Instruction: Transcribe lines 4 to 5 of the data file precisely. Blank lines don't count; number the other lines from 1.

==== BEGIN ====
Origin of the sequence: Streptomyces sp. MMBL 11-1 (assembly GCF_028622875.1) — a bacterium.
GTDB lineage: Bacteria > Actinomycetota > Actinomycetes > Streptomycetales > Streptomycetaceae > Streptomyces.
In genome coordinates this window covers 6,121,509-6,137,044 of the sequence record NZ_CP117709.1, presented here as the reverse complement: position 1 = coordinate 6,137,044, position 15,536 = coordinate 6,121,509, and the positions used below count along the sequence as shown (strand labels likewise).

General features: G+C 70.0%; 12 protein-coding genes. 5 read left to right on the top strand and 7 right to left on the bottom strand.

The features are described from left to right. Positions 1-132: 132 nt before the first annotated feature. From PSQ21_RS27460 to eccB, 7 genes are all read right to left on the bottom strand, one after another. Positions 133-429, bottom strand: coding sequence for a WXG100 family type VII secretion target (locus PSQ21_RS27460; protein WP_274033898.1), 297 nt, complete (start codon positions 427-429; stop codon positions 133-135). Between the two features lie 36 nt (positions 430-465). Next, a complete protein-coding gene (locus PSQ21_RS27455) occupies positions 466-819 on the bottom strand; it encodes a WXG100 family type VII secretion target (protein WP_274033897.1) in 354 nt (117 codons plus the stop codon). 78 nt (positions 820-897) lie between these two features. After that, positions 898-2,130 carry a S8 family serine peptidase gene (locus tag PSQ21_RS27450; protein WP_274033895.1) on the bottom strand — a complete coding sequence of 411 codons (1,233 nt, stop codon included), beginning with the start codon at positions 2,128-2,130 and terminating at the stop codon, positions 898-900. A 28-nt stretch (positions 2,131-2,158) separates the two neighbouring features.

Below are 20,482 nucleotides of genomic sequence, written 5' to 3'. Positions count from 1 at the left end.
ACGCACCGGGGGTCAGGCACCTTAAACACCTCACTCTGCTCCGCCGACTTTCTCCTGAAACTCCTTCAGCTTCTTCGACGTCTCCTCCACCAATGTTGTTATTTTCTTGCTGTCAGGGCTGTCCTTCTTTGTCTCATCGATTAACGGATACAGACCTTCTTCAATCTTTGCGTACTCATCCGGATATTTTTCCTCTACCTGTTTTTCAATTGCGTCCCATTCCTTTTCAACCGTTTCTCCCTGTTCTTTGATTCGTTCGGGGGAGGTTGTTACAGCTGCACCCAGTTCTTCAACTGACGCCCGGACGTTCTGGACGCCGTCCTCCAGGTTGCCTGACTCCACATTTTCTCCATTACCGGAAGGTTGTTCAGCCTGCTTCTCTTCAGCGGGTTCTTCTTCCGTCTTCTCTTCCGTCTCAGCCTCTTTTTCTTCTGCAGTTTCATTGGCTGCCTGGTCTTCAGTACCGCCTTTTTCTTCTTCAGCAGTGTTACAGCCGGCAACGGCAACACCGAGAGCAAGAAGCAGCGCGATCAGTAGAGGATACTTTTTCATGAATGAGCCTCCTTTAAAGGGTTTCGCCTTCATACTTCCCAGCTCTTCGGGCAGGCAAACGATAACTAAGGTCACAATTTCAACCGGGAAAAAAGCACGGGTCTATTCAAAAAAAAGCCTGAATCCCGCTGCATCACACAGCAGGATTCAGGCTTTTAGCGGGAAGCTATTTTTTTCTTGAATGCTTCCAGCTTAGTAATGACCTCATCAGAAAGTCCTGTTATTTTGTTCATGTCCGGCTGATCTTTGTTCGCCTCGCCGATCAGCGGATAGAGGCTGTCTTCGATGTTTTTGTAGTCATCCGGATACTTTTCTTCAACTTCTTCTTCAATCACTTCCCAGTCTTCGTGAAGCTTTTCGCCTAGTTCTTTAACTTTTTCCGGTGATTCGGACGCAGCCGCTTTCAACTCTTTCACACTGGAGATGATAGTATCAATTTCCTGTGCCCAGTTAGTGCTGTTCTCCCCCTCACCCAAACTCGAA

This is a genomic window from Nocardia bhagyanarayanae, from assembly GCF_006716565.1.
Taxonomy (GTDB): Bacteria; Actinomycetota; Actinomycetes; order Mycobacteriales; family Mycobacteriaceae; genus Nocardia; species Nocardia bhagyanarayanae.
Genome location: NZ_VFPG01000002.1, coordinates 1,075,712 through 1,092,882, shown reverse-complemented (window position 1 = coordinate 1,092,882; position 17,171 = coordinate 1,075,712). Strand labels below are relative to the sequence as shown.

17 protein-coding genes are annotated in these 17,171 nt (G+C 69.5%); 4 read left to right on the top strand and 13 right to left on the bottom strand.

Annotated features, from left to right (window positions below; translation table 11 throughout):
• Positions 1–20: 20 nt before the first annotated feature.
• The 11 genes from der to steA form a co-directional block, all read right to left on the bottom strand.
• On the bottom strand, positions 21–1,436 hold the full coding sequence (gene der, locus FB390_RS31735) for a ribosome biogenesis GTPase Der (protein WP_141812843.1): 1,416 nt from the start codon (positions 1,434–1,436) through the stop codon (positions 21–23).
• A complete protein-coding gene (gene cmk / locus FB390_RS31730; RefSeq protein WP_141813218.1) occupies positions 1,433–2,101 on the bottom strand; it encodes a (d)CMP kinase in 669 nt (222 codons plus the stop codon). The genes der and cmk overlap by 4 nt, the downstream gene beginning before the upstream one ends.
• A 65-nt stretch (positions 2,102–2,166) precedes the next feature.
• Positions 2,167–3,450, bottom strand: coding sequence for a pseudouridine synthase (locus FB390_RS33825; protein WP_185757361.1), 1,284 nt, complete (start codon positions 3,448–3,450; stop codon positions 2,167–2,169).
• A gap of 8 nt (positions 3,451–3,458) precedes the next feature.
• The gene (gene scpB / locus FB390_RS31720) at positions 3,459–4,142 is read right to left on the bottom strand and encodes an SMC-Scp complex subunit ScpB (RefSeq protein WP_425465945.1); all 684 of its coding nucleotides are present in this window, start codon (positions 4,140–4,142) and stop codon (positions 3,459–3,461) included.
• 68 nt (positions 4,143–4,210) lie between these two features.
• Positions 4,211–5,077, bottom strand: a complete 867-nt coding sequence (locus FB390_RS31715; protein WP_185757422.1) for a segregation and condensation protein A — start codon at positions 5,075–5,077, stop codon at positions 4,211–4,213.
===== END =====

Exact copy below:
General features: G+C 70.0%; 12 protein-coding genes. 5 read left to right on the top strand and 7 right to left on the bottom strand.

The features are described from left to right. Positions 1-132: 132 nt before the first annotated feature. From PSQ21_RS27460 to eccB, 7 genes are all read right to left on the bottom strand, one after another. Positions 133-429, bottom strand: coding sequence for a WXG100 family type VII secretion target (locus PSQ21_RS27460; protein WP_274033898.1), 297 nt, complete (start codon positions 427-429; stop codon positions 133-135). Between the two features lie 36 nt (positions 430-465). Next, a complete protein-coding gene (locus PSQ21_RS27455) occupies positions 466-819 on the bottom strand; it encodes a WXG100 family type VII secretion target (protein WP_274033897.1) in 354 nt (117 codons plus the stop codon). 78 nt (positions 820-897) lie between these two features. After that, positions 898-2,130 carry a S8 family serine peptidase gene (locus tag PSQ21_RS27450; protein WP_274033895.1) on the bottom strand — a complete coding sequence of 411 codons (1,233 nt, stop codon included), beginning with the start codon at positions 2,128-2,130 and terminating at the stop codon, positions 898-900. A 28-nt stretch (positions 2,131-2,158) separates the two neighbouring features.